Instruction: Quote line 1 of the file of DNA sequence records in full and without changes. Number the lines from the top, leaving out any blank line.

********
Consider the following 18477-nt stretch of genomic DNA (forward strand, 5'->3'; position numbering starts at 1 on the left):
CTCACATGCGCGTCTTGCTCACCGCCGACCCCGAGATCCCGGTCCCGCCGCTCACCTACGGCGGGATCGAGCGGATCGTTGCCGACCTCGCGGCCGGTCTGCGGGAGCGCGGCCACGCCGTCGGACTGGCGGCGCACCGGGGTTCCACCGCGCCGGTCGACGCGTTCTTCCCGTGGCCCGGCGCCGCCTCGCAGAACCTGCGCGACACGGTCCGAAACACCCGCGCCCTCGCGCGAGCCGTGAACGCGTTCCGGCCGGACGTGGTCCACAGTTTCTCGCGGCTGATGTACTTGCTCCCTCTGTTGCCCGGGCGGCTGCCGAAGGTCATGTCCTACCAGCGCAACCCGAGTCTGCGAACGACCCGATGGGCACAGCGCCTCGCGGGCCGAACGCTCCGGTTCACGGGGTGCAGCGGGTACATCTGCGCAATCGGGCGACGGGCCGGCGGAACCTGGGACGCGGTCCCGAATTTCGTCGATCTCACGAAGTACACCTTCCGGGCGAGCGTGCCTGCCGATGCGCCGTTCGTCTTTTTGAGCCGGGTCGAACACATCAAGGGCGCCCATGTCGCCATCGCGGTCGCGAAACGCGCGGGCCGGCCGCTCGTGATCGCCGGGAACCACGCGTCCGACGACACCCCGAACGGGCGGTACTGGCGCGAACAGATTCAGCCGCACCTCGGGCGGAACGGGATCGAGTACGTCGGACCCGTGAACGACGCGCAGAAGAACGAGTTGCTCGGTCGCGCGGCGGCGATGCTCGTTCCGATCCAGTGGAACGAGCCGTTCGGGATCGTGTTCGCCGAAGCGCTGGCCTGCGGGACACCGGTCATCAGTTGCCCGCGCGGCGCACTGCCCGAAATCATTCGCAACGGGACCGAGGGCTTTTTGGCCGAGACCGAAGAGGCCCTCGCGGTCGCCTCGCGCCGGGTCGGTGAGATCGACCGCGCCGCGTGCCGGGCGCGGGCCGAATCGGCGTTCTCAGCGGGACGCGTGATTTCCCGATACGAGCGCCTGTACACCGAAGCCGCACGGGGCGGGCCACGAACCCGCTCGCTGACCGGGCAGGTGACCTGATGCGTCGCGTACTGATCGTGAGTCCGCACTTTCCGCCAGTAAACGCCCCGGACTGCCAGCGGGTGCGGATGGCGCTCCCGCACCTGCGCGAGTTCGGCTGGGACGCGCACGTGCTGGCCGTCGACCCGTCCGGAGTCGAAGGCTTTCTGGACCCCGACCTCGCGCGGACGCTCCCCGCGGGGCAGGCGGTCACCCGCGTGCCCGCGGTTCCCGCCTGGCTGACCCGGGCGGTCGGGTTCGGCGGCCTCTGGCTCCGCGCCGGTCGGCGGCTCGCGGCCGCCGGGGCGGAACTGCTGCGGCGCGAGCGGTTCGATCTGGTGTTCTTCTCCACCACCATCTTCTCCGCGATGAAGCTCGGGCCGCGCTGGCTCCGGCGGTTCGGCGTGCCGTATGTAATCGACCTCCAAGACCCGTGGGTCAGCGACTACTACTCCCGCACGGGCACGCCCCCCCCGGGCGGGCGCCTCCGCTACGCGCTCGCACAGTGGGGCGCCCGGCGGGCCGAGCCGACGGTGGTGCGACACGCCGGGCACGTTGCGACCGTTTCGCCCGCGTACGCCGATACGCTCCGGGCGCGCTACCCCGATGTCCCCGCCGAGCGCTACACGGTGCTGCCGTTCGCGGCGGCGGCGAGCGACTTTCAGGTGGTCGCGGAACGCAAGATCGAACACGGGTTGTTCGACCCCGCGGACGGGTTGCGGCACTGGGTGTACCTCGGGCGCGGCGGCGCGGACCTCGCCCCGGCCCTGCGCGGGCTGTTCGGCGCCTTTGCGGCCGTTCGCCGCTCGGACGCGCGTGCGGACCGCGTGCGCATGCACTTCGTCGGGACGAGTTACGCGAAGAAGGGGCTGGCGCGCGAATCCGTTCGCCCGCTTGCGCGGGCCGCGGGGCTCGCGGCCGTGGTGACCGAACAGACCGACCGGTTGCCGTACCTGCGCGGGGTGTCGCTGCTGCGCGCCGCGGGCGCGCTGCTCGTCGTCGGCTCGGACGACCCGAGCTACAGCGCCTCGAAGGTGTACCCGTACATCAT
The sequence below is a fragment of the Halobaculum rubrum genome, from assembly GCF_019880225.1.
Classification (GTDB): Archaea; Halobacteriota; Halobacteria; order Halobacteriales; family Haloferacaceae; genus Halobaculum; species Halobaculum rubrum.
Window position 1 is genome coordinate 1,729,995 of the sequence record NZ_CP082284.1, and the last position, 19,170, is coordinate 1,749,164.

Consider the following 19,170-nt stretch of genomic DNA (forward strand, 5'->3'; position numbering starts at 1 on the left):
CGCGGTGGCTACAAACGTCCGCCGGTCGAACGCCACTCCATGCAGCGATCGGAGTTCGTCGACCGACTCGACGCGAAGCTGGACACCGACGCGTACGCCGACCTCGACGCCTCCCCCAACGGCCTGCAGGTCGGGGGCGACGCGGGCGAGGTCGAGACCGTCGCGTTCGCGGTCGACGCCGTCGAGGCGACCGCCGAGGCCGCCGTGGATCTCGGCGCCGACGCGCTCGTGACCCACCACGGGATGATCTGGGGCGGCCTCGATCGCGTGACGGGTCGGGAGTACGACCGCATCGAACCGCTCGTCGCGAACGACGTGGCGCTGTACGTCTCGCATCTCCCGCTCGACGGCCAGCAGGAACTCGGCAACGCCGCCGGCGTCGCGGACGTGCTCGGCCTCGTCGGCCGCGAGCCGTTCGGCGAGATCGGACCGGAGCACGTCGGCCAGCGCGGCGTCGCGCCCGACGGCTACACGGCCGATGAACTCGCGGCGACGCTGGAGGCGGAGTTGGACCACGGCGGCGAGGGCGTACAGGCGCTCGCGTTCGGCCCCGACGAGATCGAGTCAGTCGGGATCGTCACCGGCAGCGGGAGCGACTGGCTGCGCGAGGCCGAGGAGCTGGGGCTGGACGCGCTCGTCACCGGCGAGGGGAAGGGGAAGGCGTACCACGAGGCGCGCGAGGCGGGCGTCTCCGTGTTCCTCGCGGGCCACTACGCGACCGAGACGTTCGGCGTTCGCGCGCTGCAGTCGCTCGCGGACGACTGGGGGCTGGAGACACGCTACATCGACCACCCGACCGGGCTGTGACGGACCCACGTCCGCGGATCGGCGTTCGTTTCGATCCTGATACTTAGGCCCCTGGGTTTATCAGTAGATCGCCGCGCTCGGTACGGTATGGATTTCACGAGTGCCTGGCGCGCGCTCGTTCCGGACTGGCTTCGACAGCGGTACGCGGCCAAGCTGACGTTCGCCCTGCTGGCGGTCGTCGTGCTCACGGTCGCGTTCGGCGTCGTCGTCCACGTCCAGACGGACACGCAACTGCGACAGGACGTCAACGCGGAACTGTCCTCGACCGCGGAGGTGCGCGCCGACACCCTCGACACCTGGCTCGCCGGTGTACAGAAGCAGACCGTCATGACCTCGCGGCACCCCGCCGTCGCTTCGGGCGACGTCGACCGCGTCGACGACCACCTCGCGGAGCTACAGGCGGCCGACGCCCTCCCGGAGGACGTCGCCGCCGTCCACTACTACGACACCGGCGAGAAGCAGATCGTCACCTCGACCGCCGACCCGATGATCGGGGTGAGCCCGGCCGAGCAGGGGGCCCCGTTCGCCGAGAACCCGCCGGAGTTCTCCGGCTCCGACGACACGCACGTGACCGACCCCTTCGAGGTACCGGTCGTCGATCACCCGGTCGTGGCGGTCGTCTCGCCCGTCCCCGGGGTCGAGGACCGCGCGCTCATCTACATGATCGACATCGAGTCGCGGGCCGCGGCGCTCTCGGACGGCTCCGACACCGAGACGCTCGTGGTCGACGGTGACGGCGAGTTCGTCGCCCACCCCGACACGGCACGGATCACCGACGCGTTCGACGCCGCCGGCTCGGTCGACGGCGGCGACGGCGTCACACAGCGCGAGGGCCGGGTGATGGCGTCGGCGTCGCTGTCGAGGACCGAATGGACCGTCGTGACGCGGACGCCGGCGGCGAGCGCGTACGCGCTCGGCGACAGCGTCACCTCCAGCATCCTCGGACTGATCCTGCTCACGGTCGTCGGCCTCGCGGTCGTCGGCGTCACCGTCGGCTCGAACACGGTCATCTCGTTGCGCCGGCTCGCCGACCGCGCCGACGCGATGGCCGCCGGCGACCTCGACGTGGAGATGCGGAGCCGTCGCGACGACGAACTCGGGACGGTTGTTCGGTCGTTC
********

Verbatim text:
Consider the following 18477-nt stretch of genomic DNA (forward strand, 5'->3'; position numbering starts at 1 on the left):